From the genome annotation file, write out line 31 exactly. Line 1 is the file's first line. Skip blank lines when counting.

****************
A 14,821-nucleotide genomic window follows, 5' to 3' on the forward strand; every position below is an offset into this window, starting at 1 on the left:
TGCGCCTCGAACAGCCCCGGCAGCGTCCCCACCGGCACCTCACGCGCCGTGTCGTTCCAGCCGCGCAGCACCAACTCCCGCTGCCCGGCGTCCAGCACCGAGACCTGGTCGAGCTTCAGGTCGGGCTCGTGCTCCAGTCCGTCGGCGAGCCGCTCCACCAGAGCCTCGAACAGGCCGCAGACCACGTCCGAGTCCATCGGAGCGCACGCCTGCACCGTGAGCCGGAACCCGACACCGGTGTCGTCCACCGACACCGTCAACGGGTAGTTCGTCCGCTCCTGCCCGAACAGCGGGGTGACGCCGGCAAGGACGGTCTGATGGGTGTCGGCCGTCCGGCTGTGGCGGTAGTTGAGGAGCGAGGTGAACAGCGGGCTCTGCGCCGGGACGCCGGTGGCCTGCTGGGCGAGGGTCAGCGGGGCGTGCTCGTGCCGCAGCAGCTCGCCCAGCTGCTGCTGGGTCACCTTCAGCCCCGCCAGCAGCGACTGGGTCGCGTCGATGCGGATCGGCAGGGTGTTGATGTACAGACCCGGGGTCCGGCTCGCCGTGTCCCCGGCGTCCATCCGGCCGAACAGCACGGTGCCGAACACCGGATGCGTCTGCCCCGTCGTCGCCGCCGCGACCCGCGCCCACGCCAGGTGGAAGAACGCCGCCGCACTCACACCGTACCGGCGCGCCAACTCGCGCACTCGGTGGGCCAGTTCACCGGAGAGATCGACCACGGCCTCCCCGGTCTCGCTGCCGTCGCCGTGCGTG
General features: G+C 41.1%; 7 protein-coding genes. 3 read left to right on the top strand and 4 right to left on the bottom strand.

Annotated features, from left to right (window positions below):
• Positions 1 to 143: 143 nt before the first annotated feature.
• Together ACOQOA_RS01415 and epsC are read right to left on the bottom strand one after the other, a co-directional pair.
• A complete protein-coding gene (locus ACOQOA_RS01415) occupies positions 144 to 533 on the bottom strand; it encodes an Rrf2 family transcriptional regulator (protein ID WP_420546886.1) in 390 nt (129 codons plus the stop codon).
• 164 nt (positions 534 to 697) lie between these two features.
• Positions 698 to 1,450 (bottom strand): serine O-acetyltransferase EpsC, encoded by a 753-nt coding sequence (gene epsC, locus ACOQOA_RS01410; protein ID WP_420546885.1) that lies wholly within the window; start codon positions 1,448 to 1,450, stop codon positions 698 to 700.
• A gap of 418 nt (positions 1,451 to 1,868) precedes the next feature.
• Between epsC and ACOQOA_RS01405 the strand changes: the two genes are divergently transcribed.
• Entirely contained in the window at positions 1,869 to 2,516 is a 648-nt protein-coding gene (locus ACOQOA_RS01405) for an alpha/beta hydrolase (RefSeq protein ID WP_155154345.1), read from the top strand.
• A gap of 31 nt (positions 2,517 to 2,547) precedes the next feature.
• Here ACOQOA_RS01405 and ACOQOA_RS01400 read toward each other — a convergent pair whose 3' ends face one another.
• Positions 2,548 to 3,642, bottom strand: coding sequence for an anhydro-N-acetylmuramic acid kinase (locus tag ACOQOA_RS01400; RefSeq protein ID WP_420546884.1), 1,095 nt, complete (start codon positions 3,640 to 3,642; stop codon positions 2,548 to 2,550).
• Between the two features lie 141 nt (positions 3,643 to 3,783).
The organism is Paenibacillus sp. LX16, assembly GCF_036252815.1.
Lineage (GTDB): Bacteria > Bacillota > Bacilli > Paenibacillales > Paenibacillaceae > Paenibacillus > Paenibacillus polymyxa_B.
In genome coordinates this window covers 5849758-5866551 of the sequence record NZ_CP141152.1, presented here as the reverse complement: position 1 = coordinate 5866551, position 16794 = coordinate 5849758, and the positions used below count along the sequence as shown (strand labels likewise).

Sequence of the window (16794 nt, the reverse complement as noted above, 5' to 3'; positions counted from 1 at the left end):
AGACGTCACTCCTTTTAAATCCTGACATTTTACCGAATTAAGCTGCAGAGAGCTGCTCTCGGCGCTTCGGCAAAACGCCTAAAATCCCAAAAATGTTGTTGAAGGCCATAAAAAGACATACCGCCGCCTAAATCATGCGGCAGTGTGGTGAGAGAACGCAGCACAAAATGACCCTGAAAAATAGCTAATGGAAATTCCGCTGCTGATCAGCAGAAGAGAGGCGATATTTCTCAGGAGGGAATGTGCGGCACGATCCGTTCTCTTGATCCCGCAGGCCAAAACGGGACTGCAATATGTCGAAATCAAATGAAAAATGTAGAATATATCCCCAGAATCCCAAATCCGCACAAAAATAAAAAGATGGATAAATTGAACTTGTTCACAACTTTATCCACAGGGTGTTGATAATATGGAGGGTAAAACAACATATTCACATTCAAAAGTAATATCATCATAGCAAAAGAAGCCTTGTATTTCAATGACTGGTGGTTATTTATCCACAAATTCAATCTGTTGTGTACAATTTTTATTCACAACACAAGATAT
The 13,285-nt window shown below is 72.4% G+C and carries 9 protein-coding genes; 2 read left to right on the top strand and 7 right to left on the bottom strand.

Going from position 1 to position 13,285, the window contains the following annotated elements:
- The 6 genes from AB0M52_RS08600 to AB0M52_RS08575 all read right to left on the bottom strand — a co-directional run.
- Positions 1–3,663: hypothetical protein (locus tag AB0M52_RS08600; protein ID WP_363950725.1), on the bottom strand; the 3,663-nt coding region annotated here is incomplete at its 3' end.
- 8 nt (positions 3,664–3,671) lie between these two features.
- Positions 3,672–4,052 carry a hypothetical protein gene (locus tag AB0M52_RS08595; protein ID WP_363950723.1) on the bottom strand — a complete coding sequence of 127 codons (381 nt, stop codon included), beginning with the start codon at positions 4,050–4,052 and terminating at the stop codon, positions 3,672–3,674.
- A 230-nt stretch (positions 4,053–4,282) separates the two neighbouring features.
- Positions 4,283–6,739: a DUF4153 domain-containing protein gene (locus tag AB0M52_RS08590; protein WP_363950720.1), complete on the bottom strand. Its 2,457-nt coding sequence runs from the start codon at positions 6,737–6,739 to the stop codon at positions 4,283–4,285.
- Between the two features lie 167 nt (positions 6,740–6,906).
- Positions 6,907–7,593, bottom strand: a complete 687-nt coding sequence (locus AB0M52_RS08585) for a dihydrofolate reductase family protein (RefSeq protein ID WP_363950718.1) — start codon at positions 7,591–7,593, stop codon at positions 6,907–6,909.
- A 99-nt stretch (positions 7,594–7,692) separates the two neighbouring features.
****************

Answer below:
- Positions 6,907–7,593, bottom strand: a complete 687-nt coding sequence (locus AB0M52_RS08585) for a dihydrofolate reductase family protein (RefSeq protein ID WP_363950718.1) — start codon at positions 7,591–7,593, stop codon at positions 6,907–6,909.